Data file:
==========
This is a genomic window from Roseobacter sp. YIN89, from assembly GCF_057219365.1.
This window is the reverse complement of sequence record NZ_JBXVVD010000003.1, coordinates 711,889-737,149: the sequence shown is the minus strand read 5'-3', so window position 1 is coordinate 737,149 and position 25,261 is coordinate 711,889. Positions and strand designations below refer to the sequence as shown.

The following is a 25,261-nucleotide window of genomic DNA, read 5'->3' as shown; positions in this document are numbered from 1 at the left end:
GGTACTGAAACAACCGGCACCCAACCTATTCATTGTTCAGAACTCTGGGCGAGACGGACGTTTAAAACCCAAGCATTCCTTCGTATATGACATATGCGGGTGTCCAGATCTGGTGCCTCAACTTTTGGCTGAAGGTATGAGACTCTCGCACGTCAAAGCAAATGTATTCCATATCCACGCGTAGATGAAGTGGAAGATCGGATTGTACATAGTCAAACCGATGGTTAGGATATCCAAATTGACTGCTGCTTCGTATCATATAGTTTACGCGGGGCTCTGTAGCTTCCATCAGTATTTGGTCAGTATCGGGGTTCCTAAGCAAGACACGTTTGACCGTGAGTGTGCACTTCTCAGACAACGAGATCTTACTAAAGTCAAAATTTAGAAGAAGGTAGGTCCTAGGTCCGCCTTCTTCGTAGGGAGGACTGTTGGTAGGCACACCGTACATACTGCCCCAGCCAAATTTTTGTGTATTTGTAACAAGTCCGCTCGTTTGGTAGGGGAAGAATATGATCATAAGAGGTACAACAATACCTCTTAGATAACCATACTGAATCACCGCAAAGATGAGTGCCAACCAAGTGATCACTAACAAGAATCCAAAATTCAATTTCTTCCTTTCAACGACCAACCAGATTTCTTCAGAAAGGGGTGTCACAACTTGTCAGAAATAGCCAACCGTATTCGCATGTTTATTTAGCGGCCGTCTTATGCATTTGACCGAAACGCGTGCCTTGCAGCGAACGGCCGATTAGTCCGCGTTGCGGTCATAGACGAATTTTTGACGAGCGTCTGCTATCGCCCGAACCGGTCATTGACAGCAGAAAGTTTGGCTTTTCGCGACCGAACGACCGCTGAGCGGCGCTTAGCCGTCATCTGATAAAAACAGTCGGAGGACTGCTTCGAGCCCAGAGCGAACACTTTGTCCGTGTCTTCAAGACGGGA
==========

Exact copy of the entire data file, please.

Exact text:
This is a genomic window from Roseobacter sp. YIN89, from assembly GCF_057219365.1.
This window is the reverse complement of sequence record NZ_JBXVVD010000003.1, coordinates 711,889-737,149: the sequence shown is the minus strand read 5'-3', so window position 1 is coordinate 737,149 and position 25,261 is coordinate 711,889. Positions and strand designations below refer to the sequence as shown.

The following is a 25,261-nucleotide window of genomic DNA, read 5'->3' as shown; positions in this document are numbered from 1 at the left end:
GGTACTGAAACAACCGGCACCCAACCTATTCATTGTTCAGAACTCTGGGCGAGACGGACGTTTAAAACCCAAGCATTCCTTCGTATATGACATATGCGGGTGTCCAGATCTGGTGCCTCAACTTTTGGCTGAAGGTATGAGACTCTCGCACGTCAAAGCAAATGTATTCCATATCCACGCGTAGATGAAGTGGAAGATCGGATTGTACATAGTCAAACCGATGGTTAGGATATCCAAATTGACTGCTGCTTCGTATCATATAGTTTACGCGGGGCTCTGTAGCTTCCATCAGTATTTGGTCAGTATCGGGGTTCCTAAGCAAGACACGTTTGACCGTGAGTGTGCACTTCTCAGACAACGAGATCTTACTAAAGTCAAAATTTAGAAGAAGGTAGGTCCTAGGTCCGCCTTCTTCGTAGGGAGGACTGTTGGTAGGCACACCGTACATACTGCCCCAGCCAAATTTTTGTGTATTTGTAACAAGTCCGCTCGTTTGGTAGGGGAAGAATATGATCATAAGAGGTACAACAATACCTCTTAGATAACCATACTGAATCACCGCAAAGATGAGTGCCAACCAAGTGATCACTAACAAGAATCCAAAATTCAATTTCTTCCTTTCAACGACCAACCAGATTTCTTCAGAAAGGGGTGTCACAACTTGTCAGAAATAGCCAACCGTATTCGCATGTTTATTTAGCGGCCGTCTTATGCATTTGACCGAAACGCGTGCCTTGCAGCGAACGGCCGATTAGTCCGCGTTGCGGTCATAGACGAATTTTTGACGAGCGTCTGCTATCGCCCGAACCGGTCATTGACAGCAGAAAGTTTGGCTTTTCGCGACCGAACGACCGCTGAGCGGCGCTTAGCCGTCATCTGATAAAAACAGTCGGAGGACTGCTTCGAGCCCAGAGCGAACACTTTGTCCGTGTCTTCAAGACGGGA